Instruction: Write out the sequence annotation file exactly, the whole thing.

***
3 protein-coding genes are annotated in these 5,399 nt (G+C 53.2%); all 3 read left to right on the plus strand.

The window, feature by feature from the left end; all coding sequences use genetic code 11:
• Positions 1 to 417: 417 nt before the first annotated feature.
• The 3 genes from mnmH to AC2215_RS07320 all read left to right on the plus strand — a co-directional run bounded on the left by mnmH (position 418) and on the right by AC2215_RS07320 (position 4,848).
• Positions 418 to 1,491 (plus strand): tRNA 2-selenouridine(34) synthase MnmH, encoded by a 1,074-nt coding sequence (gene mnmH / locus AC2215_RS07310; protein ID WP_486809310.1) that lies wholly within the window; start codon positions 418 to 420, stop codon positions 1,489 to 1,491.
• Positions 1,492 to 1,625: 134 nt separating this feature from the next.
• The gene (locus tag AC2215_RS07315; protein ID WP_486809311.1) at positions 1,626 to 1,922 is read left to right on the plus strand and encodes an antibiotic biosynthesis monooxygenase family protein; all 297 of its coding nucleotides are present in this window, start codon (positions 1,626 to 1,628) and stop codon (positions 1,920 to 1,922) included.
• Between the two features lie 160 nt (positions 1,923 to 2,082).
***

3 protein-coding genes are annotated in these 5,399 nt (G+C 53.2%); all 3 read left to right on the plus strand.

The window, feature by feature from the left end; all coding sequences use genetic code 11:
• Positions 1 to 417: 417 nt before the first annotated feature.
• The 3 genes from mnmH to AC2215_RS07320 all read left to right on the plus strand — a co-directional run bounded on the left by mnmH (position 418) and on the right by AC2215_RS07320 (position 4,848).
• Positions 418 to 1,491 (plus strand): tRNA 2-selenouridine(34) synthase MnmH, encoded by a 1,074-nt coding sequence (gene mnmH / locus AC2215_RS07310; protein ID WP_486809310.1) that lies wholly within the window; start codon positions 418 to 420, stop codon positions 1,489 to 1,491.
• Positions 1,492 to 1,625: 134 nt separating this feature from the next.
• The gene (locus tag AC2215_RS07315; protein ID WP_486809311.1) at positions 1,626 to 1,922 is read left to right on the plus strand and encodes an antibiotic biosynthesis monooxygenase family protein; all 297 of its coding nucleotides are present in this window, start codon (positions 1,626 to 1,628) and stop codon (positions 1,920 to 1,922) included.
• Between the two features lie 160 nt (positions 1,923 to 2,082).